Whoah! Rewind That!: Some of the not-so-fun facts that are shared throughout the course of the film are, at times, hard to come to terms with and often require a rewind just to make sure you heard them correctly. For example, did you know that 13 million Americans are arrested every year? That’s more than the combined populations of Los Angeles and New York City. Most people would agree that’s far too many Miranda Rights in need of being read, but what solution can be reached? Is there one? And if so, how do we clean up the mess we’ve already made?

Watercooler-Worthy Tidbit: Prior to beginning his acting career, Trejo spent a span of 11 years moving in and out of cells, including a stint in the infamous San Quentin State Prison in California. He knows firsthand how the system works, adding an extra layer of credibility to the core concept of the film and its unfiltered honesty.

And that’s why we’re giving it…

 

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Trunk Stubs

7 Guardians of the Tomb

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Movie: 7 Guardians of the Tomb

Rated: NR

Genre: Action, Adventure

Release Date: February 23, 2018

Run Time: 1h 30m

StarringKelsey Grammer, Kellan Lutz, Stef Dawson, Chun Wu, Li Bingbing, Yasmin Kassim

Directed By: Kimble Rendall

Written By: Gary Hamilton (story), Jonathan Scanlon (story), Kimble Rendall, Paul Staheli

Reason We’re Watching It: You had us at Kelsey Grammer, but we certainly stayed for the action and adventure aspect of the movie. The truth is, it’s hard not to enjoy a story that involves chasing after a sought-after artifact in China while dodging danger and solving potentially deadly puzzles in an ancient tomb.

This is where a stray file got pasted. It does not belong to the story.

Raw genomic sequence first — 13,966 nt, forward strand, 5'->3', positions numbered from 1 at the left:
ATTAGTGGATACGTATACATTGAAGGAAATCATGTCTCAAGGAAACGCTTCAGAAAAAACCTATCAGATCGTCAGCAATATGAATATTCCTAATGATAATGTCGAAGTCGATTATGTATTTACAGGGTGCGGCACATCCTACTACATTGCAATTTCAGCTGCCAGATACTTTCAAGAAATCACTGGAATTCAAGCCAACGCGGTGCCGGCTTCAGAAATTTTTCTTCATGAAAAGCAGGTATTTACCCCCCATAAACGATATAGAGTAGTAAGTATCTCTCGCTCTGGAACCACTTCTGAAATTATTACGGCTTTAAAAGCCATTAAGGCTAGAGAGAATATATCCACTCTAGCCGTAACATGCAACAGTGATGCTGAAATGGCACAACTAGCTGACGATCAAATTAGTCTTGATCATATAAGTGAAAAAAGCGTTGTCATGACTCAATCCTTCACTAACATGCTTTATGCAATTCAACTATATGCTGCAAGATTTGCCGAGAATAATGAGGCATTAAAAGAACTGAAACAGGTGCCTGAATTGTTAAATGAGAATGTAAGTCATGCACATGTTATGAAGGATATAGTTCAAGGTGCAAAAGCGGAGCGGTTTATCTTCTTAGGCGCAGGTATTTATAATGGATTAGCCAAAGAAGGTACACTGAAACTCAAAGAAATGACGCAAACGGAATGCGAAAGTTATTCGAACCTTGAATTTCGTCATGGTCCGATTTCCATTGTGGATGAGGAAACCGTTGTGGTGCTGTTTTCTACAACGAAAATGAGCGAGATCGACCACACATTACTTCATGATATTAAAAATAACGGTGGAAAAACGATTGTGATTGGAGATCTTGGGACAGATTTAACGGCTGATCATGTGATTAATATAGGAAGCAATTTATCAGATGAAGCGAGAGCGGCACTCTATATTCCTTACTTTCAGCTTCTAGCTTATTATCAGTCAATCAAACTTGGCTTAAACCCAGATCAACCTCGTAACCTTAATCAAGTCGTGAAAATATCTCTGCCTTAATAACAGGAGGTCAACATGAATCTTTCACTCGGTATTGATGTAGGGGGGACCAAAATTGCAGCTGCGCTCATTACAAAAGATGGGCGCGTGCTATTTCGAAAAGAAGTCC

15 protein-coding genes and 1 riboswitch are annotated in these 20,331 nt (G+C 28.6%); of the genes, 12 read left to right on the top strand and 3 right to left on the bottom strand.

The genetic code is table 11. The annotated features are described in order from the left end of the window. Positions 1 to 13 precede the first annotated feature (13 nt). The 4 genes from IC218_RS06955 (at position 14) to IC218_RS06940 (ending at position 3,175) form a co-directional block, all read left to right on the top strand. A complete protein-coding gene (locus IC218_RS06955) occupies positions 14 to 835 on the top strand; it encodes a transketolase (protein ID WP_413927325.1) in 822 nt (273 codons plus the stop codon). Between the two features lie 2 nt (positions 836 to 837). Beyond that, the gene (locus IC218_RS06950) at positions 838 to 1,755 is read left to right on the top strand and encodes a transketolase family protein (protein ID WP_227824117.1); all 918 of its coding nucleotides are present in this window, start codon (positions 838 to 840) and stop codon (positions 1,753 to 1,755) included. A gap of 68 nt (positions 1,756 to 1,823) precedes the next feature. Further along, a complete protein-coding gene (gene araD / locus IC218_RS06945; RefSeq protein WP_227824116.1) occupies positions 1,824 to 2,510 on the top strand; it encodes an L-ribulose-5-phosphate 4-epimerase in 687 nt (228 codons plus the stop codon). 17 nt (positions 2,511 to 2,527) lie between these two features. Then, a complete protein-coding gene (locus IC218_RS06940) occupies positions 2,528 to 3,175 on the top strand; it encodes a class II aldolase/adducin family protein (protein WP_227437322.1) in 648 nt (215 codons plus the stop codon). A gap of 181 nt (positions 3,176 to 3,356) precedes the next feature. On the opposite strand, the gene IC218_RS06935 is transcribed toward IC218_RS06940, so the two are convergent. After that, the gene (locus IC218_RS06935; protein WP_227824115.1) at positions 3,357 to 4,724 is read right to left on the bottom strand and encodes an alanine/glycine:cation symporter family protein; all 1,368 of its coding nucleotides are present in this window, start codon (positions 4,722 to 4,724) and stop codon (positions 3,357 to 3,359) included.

What It’s About: Luke (Wu) is on an archaeological dig for businessman Mason (Grammer) when a discovery gives way to a horrifying past that was best left buried in the tomb. Mason alerts Luke’s sister, Jia (Bingbing) about her brother’s sudden disappearance and Jia joins Mason and a crew of adventurers to find him… though Mason has ulterior motives that are soon revealed.

Whoah! Rewind That!: Spiders… why did it have to be SPIDERS!? There is a climactic scene that involves hundreds of spiders and one very massive boss-looking spider that literally rips another large spider in half. How can you not rewind that a few times and cringe in ooey-gooy awesomeness?

Watercooler-Worthy Tidbit: Lutz came up with a game during the last week of filming for the cast and crew to play that involved throwing a toy spider into a hole in a box, Cornhole style. If the spider made it in, they won a prize like on TV or in video games. Google is suddenly not the most fun place to work anymore. Thanks Lutz!

And that’s why we’re giving it…